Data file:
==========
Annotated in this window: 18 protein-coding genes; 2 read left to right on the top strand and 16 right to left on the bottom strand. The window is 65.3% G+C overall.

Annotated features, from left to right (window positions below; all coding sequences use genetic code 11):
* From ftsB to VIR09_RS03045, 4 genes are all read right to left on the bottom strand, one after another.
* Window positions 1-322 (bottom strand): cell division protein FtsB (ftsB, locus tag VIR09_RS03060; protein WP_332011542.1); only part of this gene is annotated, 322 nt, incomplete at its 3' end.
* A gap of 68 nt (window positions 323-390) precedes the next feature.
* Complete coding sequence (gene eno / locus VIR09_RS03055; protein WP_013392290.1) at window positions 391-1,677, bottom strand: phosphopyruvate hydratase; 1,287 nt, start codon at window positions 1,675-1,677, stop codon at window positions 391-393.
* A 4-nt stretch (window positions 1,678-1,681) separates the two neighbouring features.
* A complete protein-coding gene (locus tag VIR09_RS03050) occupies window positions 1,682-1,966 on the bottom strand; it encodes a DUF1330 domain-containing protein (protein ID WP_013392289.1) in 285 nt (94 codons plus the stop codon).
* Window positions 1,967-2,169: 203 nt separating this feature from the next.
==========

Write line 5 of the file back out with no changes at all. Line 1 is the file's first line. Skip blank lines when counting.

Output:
* A gap of 68 nt (window positions 323-390) precedes the next feature.